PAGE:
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Current time:0:00Total duration:6:44

AP Stats: UNC‑4 (EU), UNC‑4.B (LO), UNC‑4.B.1 (EK), UNC‑4.B.2 (EK)

- [Instructor] What we're
going to do in this video is dig a little bit deeper
into confidence intervals. In other videos, we compute
them, we even interpret them, but here we're gonna make sure that we are making the right assumptions so that we can have confidence
in our confidence intervals or that we are even calculating
them in the right way or in the right context. So just as a bit of review, a lot of what we do in
confidence intervals is we're trying to estimate
some population parameter. Let's say it's the proportion, maybe it's the proportion that
will vote for a candidate. We can't survey everyone
so we take a sample. And from that sample, maybe we calculate a sample proportion. And then using this sample proportion, we calculate a confidence interval on either side of that sample proportion. And what we know is that if we do this many, many, many times, every time we do it we
are very likely to have a different sample proportion. So that'd be sample proportion
one, sample proportion two. And every time we do it, we might get, maybe this is sample proportion two, not only will we get a different, I guess you can say
center of our interval, but the margin of error might change because we are using the
sample proportion to calculate. But the first assumption,
that has to be true. And even (mumbles) any claims
about this confidence interval with confidence, is that
your sample is random. So that you have a random sample. If you're trying to estimate
the proportion of people that are gonna vote
for a certain candidate but you are only surveying
people at a senior community, well, that would not be
a truly random sample, if we were only to survey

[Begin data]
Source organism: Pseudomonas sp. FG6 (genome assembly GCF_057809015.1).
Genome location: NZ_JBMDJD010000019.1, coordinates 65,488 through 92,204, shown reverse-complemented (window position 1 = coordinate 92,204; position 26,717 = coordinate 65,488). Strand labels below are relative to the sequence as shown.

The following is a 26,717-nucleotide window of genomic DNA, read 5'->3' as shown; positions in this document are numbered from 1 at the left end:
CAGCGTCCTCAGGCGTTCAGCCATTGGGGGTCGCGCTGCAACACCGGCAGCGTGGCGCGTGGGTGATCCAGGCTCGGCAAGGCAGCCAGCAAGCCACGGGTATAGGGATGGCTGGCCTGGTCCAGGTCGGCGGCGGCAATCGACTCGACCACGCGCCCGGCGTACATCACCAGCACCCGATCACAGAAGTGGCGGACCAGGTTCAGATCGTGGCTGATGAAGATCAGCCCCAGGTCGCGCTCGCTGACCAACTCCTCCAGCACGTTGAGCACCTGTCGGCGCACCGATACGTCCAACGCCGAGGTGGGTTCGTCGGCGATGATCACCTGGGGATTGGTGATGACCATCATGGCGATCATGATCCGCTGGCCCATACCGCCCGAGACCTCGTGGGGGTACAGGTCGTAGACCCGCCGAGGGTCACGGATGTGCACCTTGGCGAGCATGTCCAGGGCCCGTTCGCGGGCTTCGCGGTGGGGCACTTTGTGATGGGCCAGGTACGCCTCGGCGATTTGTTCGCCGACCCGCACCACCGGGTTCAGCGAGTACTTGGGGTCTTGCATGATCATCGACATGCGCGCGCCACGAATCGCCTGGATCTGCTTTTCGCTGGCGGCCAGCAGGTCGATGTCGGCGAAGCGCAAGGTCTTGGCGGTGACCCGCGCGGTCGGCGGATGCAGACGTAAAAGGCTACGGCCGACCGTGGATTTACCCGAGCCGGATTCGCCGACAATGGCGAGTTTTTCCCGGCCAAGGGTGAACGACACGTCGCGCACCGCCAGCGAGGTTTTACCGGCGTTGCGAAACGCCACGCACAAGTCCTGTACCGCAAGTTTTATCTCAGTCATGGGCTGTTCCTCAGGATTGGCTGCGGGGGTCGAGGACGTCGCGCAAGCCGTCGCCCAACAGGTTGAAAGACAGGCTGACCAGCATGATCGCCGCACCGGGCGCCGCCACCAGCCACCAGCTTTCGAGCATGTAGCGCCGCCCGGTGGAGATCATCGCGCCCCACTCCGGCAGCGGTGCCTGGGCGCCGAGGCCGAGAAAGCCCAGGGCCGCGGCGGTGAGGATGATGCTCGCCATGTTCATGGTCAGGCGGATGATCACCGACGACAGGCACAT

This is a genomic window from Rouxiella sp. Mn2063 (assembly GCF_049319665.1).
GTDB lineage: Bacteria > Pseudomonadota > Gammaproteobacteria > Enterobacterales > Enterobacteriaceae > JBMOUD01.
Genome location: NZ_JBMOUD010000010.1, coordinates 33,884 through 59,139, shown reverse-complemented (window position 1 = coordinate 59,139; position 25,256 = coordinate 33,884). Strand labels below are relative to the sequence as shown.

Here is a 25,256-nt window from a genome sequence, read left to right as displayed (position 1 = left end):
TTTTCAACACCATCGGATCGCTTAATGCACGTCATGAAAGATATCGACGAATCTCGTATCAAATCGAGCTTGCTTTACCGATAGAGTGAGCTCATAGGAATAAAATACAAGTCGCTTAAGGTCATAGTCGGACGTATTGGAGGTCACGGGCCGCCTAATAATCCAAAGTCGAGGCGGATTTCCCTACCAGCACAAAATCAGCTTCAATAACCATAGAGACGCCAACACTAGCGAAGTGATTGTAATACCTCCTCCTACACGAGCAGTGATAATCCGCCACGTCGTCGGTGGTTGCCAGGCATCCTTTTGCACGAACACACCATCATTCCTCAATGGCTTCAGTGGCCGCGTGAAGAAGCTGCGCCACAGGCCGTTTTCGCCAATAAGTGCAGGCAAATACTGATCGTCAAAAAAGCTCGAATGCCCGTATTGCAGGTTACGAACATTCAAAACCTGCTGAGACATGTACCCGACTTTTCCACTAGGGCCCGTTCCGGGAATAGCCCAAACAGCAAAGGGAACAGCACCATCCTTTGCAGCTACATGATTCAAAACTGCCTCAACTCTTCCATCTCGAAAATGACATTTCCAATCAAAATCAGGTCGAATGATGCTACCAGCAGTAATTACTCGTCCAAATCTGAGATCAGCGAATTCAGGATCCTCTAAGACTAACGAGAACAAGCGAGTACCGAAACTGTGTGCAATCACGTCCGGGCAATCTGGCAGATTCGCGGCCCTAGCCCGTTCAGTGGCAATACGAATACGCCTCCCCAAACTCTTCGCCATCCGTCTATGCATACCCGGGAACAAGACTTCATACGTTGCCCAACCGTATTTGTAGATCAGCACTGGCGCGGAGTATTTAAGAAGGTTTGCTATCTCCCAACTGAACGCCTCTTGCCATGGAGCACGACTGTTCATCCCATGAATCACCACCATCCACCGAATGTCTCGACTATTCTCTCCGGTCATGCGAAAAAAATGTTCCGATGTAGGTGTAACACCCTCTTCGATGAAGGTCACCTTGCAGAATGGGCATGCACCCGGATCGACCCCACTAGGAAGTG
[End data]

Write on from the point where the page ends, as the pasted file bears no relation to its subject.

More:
people on a college campus. So like with all things with statistics, you really wanna make sure that you're dealing with a random sample and take great care to do that. The second thing that we have to assume, and this is sometimes known
as the normal condition, normal condition. Remember, the whole basis
behind confidence intervals is we assume that the distribution of the sample proportions, the sampling distribution
of the sample proportions, has roughly a normal shape like that. But in order to make that assumption that it's roughly normal, we have this normal condition. And the rule of thumb here
is that you would expect per sample more than 10 successes, successes, successes, and failures each, each. So for example, if your
sample size was only 10, let's say the true
proportion was 50% or 0.5, then you wouldn't meet
that normal condition because you would expect five successes and five failures for each sample. Now, because usually when we're
doing confidence intervals we don't even know the
true population parameter, what we would actually just do is look at our sample and just count how many successes and
how many failures we have. And if we have less than
10 on either one of those, then we are going to have a problem. So you wanna have at least
greater than or equal to 10 successes or failures on each. And you actually don't
even have to say expect because you're going to get a sample and you could just
count how many successes and failures you have. If you don't see that, then
the normal condition is not met and the statements you make